I went back to the table and told my friends. They all thought it was so exciting. The idea of a newborn baby coming to us the next day straight from hospital… You can do it, they said. We’ll support you, they said. We’ll be there for you, they said.

Sixteen years on and that tiny baby is our beloved son. He never moved on. He’s our challenging yet wonderful son with FASD and a learning disability who’s never going to live independently. And those friends are still in our world, still supporting the best they can. Not in hugely practical ways, but just by sticking with us. They have my back. They believe in me. They stand by me even when they can’t understand. They’ve never lost faith in me, even when I’ve lost faith in myself. They let me talk when I want to talk and stop asking questions when I don’t. They have supported our adoptions, in ways that most other people we’ve encountered have not.


Most ‘normal’ people with ‘normal’ families don’t understand adoption. They don’t understand how you can love someone else’s child as much as your own birth children. They don’t understand when you say it’s different (because how can it not be different when you grew your birth children inside you for nine months and gave birth to them and breast fed them?) but it’s equal in intensity. They ask how ‘your own children’ are coping with these other children in their world, as if these other children are not your own. They describe your adoptive children’s birth mother as their real mother or natural mother, as if you are in some way fake or unnatural (I choose to go with ‘supernatural mother’!).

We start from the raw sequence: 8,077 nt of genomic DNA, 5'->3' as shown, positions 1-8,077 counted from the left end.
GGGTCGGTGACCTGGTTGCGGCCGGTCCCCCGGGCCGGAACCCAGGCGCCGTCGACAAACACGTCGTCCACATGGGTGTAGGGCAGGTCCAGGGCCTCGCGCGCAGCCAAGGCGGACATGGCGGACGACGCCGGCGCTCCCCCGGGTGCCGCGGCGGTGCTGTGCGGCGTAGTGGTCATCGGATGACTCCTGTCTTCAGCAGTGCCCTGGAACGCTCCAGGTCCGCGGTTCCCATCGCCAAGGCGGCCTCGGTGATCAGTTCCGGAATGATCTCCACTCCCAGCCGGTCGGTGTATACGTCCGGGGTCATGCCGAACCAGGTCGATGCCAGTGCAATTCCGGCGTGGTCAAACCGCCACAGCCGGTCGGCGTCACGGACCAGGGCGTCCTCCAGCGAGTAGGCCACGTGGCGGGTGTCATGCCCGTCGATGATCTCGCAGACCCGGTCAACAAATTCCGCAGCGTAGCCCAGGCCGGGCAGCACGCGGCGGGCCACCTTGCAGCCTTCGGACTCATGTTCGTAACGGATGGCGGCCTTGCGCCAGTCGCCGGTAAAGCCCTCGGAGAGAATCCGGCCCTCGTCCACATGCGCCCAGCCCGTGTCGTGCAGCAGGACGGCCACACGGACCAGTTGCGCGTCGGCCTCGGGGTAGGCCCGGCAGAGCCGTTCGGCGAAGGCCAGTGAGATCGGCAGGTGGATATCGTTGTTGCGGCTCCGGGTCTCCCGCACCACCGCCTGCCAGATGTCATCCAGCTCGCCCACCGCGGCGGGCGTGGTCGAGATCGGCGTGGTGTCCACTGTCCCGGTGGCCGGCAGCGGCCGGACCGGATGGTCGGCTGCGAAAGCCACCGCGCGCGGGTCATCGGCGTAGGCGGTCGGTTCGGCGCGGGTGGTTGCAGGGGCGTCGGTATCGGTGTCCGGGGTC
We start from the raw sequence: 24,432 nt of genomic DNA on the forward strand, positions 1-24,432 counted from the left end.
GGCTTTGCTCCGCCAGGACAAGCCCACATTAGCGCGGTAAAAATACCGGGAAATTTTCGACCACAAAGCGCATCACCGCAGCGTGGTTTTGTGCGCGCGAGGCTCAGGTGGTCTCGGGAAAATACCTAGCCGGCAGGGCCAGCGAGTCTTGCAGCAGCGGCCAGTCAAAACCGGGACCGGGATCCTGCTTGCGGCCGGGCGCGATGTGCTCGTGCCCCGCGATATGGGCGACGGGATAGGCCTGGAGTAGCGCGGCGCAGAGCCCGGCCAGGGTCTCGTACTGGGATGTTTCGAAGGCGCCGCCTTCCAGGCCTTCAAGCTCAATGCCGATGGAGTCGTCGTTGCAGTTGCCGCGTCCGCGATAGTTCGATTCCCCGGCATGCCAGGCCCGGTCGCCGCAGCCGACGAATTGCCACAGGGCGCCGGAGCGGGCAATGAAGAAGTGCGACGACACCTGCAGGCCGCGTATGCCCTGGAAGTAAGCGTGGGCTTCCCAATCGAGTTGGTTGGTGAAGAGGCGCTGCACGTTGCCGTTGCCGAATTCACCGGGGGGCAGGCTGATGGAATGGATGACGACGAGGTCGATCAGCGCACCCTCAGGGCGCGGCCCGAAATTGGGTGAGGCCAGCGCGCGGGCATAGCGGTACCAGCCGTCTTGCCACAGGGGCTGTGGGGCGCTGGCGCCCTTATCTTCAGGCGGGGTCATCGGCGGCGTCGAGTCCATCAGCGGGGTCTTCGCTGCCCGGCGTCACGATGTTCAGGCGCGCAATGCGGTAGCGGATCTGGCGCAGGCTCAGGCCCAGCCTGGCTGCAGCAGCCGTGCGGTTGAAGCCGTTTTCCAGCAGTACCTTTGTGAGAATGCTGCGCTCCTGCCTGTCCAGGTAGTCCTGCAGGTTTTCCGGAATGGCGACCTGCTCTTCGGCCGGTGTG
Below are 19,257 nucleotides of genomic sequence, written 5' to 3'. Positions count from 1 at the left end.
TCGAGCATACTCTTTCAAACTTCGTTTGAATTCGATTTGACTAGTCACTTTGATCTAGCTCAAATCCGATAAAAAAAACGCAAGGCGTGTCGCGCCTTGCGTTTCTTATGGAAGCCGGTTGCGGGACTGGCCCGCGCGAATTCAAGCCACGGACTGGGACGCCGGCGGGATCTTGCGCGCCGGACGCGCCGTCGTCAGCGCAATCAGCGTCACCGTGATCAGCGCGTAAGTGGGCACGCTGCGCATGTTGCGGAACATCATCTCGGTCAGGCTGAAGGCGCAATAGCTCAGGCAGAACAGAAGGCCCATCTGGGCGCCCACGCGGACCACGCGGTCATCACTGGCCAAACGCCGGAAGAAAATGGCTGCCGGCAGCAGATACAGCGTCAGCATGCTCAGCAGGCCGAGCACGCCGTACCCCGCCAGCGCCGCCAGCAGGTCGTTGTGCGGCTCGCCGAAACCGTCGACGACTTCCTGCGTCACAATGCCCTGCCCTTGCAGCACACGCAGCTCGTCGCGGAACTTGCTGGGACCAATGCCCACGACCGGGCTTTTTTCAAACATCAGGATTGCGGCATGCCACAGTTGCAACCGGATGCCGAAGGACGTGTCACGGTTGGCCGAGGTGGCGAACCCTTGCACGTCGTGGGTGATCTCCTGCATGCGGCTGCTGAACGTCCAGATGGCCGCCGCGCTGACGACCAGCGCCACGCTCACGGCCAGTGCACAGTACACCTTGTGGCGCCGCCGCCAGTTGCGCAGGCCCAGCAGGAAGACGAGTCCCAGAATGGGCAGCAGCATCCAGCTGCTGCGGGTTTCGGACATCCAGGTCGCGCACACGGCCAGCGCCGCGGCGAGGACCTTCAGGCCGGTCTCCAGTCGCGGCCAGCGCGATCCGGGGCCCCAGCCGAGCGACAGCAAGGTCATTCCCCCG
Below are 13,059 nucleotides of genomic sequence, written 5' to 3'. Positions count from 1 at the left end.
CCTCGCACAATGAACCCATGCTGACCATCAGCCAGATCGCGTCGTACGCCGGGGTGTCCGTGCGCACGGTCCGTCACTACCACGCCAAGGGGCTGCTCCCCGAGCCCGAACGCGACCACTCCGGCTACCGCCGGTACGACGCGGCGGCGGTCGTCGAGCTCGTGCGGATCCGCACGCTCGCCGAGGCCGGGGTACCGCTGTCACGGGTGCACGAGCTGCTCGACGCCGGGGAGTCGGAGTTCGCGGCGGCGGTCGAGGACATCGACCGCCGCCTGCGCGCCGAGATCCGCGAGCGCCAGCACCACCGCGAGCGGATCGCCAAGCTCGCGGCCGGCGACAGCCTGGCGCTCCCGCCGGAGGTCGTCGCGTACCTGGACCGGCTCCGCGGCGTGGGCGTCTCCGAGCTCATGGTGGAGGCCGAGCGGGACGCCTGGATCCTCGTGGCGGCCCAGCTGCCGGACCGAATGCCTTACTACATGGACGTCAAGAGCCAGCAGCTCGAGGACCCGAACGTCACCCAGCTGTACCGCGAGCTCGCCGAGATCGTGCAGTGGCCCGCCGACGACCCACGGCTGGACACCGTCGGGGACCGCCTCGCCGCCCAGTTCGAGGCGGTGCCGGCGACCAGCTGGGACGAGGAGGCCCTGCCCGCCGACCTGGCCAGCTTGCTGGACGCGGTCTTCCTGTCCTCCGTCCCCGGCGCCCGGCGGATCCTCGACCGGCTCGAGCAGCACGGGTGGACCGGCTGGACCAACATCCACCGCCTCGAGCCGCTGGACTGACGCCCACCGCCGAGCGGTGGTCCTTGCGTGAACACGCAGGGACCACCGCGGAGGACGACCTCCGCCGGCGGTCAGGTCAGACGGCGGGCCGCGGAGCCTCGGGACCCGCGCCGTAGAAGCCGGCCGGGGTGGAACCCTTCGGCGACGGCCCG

The kids hear all this too. They know they are different. They’re treated differently. They’re not invited to the parties. They’re looked at with suspicion. They get asked if their mum dumped them in a dustbin. They’re told they weren’t wanted and that their birth families were ‘skanky’.

As an adoptive parent, you have to be thick-skinned and strong for your kids: a veritable love warrior. You have to fight to keep their self-esteem and sense of identity intact. You have to support adoption, be an advocate for adoption. You have to tell your kids a different story to the story the world is telling them – in a louder, more confident voice that drowns out all the negative voices.


We all go through life believing that the help and support will be there when we really need it. Like the panic button you’re given to hold when you’re in that MRI machine, which you can push if you need help. Which my husband pushed and no one came. He shouted and no one came (he ended up throwing his wedding ring across the room because he was panicked it might interfere with the MRI scan).

One afternoon when my daughter was in Year 10, we got a phone call from school saying that she was telling everyone that she was going to meet her birth family after school. They thought we should know. That’s as far as the support from school went. This revelation rocked our world. We had no idea how to react. We turned to Adoption Services for help. We pushed the panic button. No one helped. They told us to look online for advice, to order a book form Amazon. We shouted louder for help. No one came. No one helped. It appeared this wasn’t a big issue for anyone but ourselves. These services are so stretched that only the emergency cases get a chance of receiving help. We didn’t count as important enough.

We got this from school too – ‘She’s not on our radar.’ And psychological services – ‘She presents as a delightful child’. No one had the resources to help us or the understanding to see what was going on.